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Just because the Federal Reserve has tightened, doesn't mean Jim Cramer thinks caution should not be thrown to the wind.
"Sure, the market can go higher, but you have to be more skeptical of upward moves when money costs more, the true interpretation of a Fed rate increase," the "Mad Money " host said.
That was why Cramer was more wary of the market containing its losses on Thursday, and he believes history is on his side. "It's a sucker's bet to wager against history," Cramer added. (Tweet This)
Marty Zweig was one of the great titans of the financial industry that inspired Cramer, and millions of other people. Cramer credits Zweig's work for inspiring him to join Wall Street and make money.
Central to Zweig's core beliefs was his investing thesis of "don't fight the Fed." Meaning, when the Fed raises rates, investors must be aware that the wind has gone from your back to your face. He found that interest rate movements and Federal Reserve policy were dominant factors in determining the overall direction of the market. So when the Fed tightened, it was bearish for stocks and when it cut rates it was bullish.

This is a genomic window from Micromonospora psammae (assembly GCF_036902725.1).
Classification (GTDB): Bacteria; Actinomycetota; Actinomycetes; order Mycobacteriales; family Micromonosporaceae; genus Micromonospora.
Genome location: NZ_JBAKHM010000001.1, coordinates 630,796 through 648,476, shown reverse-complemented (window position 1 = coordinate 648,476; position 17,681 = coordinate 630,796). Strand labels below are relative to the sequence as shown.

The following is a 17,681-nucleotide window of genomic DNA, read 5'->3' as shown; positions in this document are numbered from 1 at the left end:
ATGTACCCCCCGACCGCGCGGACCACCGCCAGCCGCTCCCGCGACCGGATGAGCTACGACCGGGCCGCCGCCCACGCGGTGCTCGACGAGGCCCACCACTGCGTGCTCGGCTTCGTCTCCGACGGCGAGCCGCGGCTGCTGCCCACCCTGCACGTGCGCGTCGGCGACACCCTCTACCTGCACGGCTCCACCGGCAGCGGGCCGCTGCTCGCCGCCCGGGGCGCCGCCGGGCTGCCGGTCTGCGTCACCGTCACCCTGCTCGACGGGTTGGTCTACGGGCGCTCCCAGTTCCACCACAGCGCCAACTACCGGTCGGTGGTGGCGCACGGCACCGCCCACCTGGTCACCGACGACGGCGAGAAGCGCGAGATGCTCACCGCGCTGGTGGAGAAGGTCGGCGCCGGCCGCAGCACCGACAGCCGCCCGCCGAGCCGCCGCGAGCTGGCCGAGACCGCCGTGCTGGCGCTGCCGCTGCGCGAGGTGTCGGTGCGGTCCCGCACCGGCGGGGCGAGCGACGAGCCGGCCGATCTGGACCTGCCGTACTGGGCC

But that doesn't mean that it's game over now just because the Fed has tightened.
Read more from Mad Money with Jim Cramer
Another principal that Cramer described is to be flexible and non-dogmatic. He did not want investors to leave the market when the Fed started raising rates — he just wanted them to be less positive.
"So now I'm less positive. I can't help it. Marty made me too much money with that philosophy and I can't go against it," Cramer said.
Ultimately, Zweig taught Cramer not to fight the Fed, but to be flexible at the same time. Many stocks are still accessible and gains are obtainable if the proper homework is done.
Cramer recommended keeping an eye out for good companies and waiting until their stocks dip to bargain prices. Just don't be as aggressive as you once were, and don't let gains turn into losses because of overconfidence and greed.